Carmel Valley parents chair Rady Children’s Hospital gala after daughter’s successful spinal fusion surgery

Richard and Kris Gelbart (left) with their friends Mae and Curtis Chan at the 2014 Miracle Makers Gala. Courtesy photo

By Kristina Houck

Richard Gelbart’s daughter was still in a hospital bed, recovering from spinal fusion surgery when he called Rady Children’s Hospital Foundation to learn how he could help the organization. Inspired by the success of her operation and the staff’s attentive care, the Carmel Valley father wanted to give back.

“Sitting in the hospital, you get the sense of how Rady Children’s Hospital embraces not only the patient, but the family — pre-op and post-operatively,” said Gelbart, whose 15-year-old daughter Marisa underwent spinal fusion surgery Feb. 24. “I thought it was brilliant and really caring and very conscious of an institution to get down to that grassroots, family-level. It touched me. I felt fortunate in our unfortunate situation.”

Gelbart and his wife, Kris, became co-chairs of the 2014 Miracle Makers Gala, the hospital’s largest fundraiser. They shared their story in front of the gala’s 1,100 attendees May 31 at the San Diego Marriott Marquis and Marina.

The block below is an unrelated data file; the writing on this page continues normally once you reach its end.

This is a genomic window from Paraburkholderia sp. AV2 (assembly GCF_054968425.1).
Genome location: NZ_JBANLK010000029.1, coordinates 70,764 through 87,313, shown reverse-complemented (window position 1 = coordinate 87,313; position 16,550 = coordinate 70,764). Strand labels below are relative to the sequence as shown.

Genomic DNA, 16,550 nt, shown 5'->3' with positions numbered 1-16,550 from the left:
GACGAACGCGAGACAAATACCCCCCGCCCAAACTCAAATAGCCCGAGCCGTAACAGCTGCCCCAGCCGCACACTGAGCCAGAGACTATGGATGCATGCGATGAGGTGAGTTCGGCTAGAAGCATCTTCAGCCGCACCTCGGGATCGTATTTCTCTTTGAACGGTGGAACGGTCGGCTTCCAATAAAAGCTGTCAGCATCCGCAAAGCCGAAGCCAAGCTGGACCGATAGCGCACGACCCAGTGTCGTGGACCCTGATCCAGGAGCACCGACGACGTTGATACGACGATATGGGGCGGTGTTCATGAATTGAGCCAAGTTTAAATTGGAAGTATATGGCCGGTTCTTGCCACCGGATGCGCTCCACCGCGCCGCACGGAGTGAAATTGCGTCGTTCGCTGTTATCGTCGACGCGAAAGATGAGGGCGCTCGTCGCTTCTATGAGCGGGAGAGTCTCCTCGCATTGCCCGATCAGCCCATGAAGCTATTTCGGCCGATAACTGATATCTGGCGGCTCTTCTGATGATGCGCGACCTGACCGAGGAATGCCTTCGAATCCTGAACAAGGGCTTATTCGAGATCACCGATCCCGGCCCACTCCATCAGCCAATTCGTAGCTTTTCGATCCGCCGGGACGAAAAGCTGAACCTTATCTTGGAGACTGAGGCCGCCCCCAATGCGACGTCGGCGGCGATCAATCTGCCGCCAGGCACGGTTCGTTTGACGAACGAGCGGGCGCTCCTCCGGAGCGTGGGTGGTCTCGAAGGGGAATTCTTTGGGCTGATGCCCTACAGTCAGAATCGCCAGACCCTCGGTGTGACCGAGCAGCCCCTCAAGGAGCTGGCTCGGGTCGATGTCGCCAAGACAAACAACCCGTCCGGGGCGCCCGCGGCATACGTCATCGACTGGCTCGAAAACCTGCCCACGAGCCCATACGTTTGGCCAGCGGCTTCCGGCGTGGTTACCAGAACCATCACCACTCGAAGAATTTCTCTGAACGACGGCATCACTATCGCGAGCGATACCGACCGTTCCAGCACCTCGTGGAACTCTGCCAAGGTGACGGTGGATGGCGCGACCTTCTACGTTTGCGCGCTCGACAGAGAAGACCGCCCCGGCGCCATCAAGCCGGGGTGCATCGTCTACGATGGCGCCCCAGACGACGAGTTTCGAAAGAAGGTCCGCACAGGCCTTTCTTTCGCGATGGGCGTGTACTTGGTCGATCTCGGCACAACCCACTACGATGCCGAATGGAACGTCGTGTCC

“I loved it,” he said. “It felt so right.”

Marisa was diagnosed with scoliosis, an abnormal curvature of the spine, when she was just 9 years old. Because it was only a slight curve, it was treated with physical therapy. She also wore a body brace for about three years.

Eric, Marisa and Kris Gelbart. Courtesy photo

While vacationing in Palm Desert during spring break last year, Gelbart noticed his daughter’s scoliosis had rapidly progressed.

“It frightened me because it was so contorted,” he said. “I remember getting really emotional and getting tears in my eyes.”

After talking with his wife, the couple decided to take their daughter to Rady Children’s Hospital for an exam.

In January, the Gelbart family met with Dr. Peter Newton, an orthopedic surgeon at Rady Children’s Hospital. Marisa’s spine was now curved at an 88-degree angle and it had rotated. She needed surgery.

Initially, Marisa’s surgery was planned for the beginning of summer, but further testing two weeks later revealed the curve of her spine had increased to 107 degrees.

“The doctor had great concern on his face,” Gelbart said. “He was holding a poker face, but I could see it.”

Marisa underwent spinal fusion surgery Feb. 24. After spending one night in the intensive care unit and the next four in the hospital, she got to go home with her parents and her older brother Eric.

“It was amazing,” Gelbart said. “Everybody was just amazed.”

Marisa went into surgery at 5-foot-2. Now standing at 5-foot-5, she just completed her freshman year at Canyon Crest Academy.

“My daughter is doing so well,” Gelbart said. “She’s happy, she’s healthy.”

To learn more about Rady Children’s Hospital Foundation or to donate, visit www.helpsdkids.org.


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